Tag Archives: mission trip

Never Too Young: Sarah’s Story

Eight-year-old Sarah Dow went on her first overseas mission trip to Tegucigalpa alongside her mother, two sisters, and two older cousins. As the team delivered food to the dump, played with street children, and delivered water to poverty stricken neighborhoods, SD, as they call her, tagged right along.

It was an eye-opening experience for this young girl, and she was frequently overcome by confusion and brokenness because of what she saw throughout the week.

I couldn’t help but picture myself as I watched SD pilfer through these complicated emotions. At 6 years old I made the same trip Sarah did. I still remember the sadness that ached in my heart as I looked around and saw something so very different from my own home.

One evening at dinner SD skipped up to me and tapped me on the shoulder,

I’ve been saving up my money…and I want to sponsor Bessy!

Bessy is an 8 year old from one of the POI neighborhoods where SD and her team spent time leading a VBS for the children. Their friendship was sparked despite their language barriers and diverse backgrounds. There is no doubt Bessy will remember Sarah’s friendship forever.

Photo Jun 02, 10 46 52 AM

The last evening of SD’s trip, her team was having a time to share about their experiences. The room fell silent for a moment and Sarah stood up in a chair next to her cousin. Tears streamed down her tiny face as she paused to arrange her thoughts.

This week my Mom has been teaching me what it means to be a disciple. I know that I can be one too…

There wasn’t a movement on that rooftop as our team watched in joy as Jesus transformed the willing heart of one of his precious children.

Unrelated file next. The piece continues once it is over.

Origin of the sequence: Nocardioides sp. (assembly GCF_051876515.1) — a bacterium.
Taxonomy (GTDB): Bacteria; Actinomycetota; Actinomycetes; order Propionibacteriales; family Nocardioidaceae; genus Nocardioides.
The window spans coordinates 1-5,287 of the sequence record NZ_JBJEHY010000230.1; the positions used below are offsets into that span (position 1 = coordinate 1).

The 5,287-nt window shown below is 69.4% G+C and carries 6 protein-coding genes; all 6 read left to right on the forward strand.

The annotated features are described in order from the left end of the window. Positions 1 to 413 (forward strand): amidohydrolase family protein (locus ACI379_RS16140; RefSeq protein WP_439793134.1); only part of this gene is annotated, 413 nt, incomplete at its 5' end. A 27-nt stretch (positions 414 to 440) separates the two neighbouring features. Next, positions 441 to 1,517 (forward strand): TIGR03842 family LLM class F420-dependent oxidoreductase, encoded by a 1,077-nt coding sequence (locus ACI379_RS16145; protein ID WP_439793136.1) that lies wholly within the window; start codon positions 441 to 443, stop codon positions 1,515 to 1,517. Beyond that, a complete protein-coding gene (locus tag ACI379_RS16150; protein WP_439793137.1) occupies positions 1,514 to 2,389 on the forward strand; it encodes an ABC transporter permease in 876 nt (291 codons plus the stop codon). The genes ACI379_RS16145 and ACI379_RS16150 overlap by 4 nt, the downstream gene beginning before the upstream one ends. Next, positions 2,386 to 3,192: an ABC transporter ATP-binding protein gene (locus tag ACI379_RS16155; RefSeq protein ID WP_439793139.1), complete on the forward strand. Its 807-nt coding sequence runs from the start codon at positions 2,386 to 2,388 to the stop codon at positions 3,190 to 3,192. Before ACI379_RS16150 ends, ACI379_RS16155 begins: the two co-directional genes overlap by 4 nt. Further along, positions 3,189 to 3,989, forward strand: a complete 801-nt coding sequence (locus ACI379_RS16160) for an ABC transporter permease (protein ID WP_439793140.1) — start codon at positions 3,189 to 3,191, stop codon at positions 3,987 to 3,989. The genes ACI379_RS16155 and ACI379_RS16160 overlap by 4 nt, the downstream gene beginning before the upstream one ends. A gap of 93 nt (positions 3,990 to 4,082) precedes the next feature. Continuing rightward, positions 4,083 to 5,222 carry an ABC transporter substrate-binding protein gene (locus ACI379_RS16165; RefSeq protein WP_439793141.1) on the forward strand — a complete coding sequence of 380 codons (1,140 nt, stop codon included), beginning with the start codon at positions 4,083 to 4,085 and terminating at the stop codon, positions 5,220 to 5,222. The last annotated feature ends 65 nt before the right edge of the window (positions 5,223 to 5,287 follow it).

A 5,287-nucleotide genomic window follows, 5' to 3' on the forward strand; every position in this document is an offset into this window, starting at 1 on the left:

Nowadays you’ll find 8-year-old SD eagerly pursuing her desire to be a disciple, just like her mom taught her. She has decided to make jewelry and sell them to her classmates—but this time she’s saving up money to donate to the children who live in the Tegucigalpa dump.

SD knows without a doubt that God doesn’t need a particular age, maturity, or income to make a difference. He simply needs our hearts. That week Sarah taught her teammates and many others, that no one is too young to change the world—even an 8-year-old.

Photo Jun 02, 10 46 40 AM

Who is blogging?

Hannah Hamilton is the daughter of David and Ruth Hamilton, founders of Point of Impact Ministry. She first traveled to Honduras at 6 years old and has been passionate about advocating for the impoverished ever since. To read more, click here.


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POI Needs Your Prayers!

We have recently been notified that Larissa is in stable condition! Her test results will be available Monday; we are praying for good news!

However, we now have four of the POI orphanage boys showing flu-like symptoms. Please pray for Helton, Isaac, Kevin, and Andre. Edgardo, husband to Mary, and father to our boys, is also sick. He has received medication and is doing his best to help the boys recuperate.